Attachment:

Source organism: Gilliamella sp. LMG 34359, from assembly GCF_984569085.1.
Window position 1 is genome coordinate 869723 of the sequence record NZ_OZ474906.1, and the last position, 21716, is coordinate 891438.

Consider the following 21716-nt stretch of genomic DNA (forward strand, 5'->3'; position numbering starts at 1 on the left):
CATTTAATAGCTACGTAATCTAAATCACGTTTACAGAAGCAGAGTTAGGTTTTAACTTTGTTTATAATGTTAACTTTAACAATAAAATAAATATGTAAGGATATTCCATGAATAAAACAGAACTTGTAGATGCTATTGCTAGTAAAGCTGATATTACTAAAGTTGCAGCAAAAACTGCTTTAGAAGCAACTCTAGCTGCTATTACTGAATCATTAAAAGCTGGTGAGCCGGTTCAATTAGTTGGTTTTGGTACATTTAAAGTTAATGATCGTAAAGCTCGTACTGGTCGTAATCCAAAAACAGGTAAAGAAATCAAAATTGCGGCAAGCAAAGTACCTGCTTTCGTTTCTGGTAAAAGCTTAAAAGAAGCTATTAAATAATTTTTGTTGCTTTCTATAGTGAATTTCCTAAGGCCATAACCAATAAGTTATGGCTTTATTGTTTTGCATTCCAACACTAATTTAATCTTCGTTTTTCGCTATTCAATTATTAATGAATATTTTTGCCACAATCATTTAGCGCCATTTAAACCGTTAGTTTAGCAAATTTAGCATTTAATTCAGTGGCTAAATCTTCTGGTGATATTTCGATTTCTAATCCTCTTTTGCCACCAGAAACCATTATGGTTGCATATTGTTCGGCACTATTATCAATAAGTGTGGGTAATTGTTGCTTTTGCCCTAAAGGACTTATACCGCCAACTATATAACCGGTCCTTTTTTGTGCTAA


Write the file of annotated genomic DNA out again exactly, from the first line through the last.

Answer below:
Source organism: Gilliamella sp. LMG 34359, from assembly GCF_984569085.1.
Window position 1 is genome coordinate 869723 of the sequence record NZ_OZ474906.1, and the last position, 21716, is coordinate 891438.

Consider the following 21716-nt stretch of genomic DNA (forward strand, 5'->3'; position numbering starts at 1 on the left):
CATTTAATAGCTACGTAATCTAAATCACGTTTACAGAAGCAGAGTTAGGTTTTAACTTTGTTTATAATGTTAACTTTAACAATAAAATAAATATGTAAGGATATTCCATGAATAAAACAGAACTTGTAGATGCTATTGCTAGTAAAGCTGATATTACTAAAGTTGCAGCAAAAACTGCTTTAGAAGCAACTCTAGCTGCTATTACTGAATCATTAAAAGCTGGTGAGCCGGTTCAATTAGTTGGTTTTGGTACATTTAAAGTTAATGATCGTAAAGCTCGTACTGGTCGTAATCCAAAAACAGGTAAAGAAATCAAAATTGCGGCAAGCAAAGTACCTGCTTTCGTTTCTGGTAAAAGCTTAAAAGAAGCTATTAAATAATTTTTGTTGCTTTCTATAGTGAATTTCCTAAGGCCATAACCAATAAGTTATGGCTTTATTGTTTTGCATTCCAACACTAATTTAATCTTCGTTTTTCGCTATTCAATTATTAATGAATATTTTTGCCACAATCATTTAGCGCCATTTAAACCGTTAGTTTAGCAAATTTAGCATTTAATTCAGTGGCTAAATCTTCTGGTGATATTTCGATTTCTAATCCTCTTTTGCCACCAGAAACCATTATGGTTGCATATTGTTCGGCACTATTATCAATAAGTGTGGGTAATTGTTGCTTTTGCCCTAAAGGACTTATACCGCCAACTATATAACCGGTCCTTTTTTGTGCTAA